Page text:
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NBC's Costas disavows remarks equating NRA to KKK

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Bob Costas said Wednesday he stands by his anti-gun remarks during Sunday’s night National Football League broadcast — but the NBC sportscaster insisted he doesn’t want to repeal the 2nd Amendment and scrambled to distance himself from another commentator’s remarks equating the National Rifle Association to the Ku Klux Klan.

“I didn’t call for any specific prohibition on guns, never used the words ‘gun control,’” Mr. Costas told Fox News’ Bill O’Reilly on Wednesday night. “I quoted from a column by Jason Whitlock … I am not agreeing with him. I was unaware of the remarks he made about the NRA and the KKK … and obviously I would disagree with them 100 percent.”

Mr. Whitlock, an online sports columnist for Fox who often tackles racial issues in his writing, said in the wake of a weekend suicide and murder involving an NFL player that, “I believe the NRA is the new KKK. And that the arming of so many black youths, uh, and loading up our community with drugs, and then just having an open shooting gallery, is the work of people who obviously don’t have our best interests [at heart].”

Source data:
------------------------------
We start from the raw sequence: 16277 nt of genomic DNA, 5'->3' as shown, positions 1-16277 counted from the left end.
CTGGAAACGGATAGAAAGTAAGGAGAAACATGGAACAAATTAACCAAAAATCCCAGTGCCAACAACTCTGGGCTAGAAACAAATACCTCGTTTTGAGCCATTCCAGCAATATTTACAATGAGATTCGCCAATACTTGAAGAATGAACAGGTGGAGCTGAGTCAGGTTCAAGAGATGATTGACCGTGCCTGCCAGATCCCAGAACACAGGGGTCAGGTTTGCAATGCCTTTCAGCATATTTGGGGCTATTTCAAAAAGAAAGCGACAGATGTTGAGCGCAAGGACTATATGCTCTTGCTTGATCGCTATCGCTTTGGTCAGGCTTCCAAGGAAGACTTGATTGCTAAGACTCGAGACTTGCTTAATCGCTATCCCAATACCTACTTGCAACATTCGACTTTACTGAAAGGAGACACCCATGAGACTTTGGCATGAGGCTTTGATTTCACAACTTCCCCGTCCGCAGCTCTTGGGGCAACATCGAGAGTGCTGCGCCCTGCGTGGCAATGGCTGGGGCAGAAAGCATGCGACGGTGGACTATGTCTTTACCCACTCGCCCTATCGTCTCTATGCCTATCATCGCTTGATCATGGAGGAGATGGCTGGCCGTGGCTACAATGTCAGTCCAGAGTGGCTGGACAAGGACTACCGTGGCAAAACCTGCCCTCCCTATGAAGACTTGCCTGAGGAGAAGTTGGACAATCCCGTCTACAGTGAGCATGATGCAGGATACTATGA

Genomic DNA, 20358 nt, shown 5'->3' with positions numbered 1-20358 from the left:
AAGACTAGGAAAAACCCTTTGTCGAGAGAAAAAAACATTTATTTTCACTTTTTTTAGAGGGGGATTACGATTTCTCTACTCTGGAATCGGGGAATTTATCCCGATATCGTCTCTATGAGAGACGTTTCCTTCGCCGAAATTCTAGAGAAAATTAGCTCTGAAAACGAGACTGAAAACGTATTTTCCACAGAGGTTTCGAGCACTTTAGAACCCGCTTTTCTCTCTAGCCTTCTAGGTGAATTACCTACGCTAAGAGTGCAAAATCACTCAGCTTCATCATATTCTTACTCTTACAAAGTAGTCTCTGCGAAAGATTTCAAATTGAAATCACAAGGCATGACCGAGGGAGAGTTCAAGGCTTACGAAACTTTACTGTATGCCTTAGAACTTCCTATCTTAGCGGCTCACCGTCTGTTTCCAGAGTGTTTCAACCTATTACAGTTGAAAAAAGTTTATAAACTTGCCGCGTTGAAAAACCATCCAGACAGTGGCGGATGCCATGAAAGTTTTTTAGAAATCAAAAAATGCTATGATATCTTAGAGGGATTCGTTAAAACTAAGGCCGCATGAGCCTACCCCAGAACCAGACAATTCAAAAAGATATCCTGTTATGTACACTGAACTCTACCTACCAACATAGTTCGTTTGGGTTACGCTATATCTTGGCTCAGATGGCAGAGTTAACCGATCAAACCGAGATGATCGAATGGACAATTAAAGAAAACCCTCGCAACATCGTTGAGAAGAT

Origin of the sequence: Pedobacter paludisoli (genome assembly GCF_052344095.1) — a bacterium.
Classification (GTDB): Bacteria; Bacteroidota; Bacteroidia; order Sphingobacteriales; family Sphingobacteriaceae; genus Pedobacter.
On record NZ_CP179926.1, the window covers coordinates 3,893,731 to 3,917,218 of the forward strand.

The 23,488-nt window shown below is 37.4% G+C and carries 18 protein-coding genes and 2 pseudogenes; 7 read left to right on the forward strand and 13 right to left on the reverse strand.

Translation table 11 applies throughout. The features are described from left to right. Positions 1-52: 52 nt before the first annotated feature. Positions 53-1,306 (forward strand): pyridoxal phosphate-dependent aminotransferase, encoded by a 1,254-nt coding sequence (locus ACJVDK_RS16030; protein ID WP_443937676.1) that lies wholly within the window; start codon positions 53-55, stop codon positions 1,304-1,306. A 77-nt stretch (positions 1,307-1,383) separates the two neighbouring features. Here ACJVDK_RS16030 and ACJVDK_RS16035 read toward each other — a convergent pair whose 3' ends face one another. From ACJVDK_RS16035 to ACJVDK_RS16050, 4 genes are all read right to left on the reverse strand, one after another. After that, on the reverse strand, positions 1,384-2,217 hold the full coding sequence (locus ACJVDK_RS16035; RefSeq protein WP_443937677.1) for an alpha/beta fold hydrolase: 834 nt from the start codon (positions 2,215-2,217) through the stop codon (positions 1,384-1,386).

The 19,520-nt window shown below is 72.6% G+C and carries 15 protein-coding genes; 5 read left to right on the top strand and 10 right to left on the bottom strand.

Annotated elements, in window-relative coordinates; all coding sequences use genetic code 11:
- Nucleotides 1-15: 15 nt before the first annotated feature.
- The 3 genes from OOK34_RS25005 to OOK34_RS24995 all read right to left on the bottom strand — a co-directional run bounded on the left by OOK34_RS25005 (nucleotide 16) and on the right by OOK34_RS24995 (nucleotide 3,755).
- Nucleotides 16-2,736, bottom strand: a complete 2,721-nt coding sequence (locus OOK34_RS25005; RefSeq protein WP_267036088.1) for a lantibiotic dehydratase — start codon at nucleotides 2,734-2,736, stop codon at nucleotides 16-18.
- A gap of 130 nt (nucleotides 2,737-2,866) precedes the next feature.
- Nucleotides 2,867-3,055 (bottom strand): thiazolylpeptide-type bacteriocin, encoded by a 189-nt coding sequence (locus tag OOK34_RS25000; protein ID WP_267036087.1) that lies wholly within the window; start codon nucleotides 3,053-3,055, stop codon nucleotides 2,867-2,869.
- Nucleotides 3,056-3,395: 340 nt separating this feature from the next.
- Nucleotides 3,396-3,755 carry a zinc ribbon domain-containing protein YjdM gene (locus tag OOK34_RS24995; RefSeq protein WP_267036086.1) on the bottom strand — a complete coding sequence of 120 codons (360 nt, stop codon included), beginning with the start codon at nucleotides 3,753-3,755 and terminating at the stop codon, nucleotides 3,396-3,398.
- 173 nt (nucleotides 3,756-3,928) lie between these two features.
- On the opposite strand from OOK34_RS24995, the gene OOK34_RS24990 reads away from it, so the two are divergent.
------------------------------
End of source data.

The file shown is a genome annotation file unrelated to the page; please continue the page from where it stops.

Mr. Costas said his own Sunday comments were intended as a reflection on the “gun culture” of professional sports, especially football, in which the overwhelming majority of athletes feel a need to acquire and brandish guns. That culture, the sportscaster said, leads to far more instances of trouble than those “whereby that athlete, having a gun, averted or diminished a dangerous situation.”

And though he said he wasn’t advocating the repeal of the constitutional right to bear arms, he did say that he thought society as a whole needs to better regulate weapons.

“If you were to ask me, I believe that there should be more comprehensive and effective controls on the sale of guns.”

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About the Author
David Eldridge

David Eldridge

David Eldridge joined The Washington Times in 1999 and over the next seven years helped lead the paper's coverage of regional politics and government, Sept. 11, and the sniper attacks of 2002. In 2006, he was named managing editor of the paper's website. He came to The Times from the Telegraph in North Platte, Neb., where he served as executive ...

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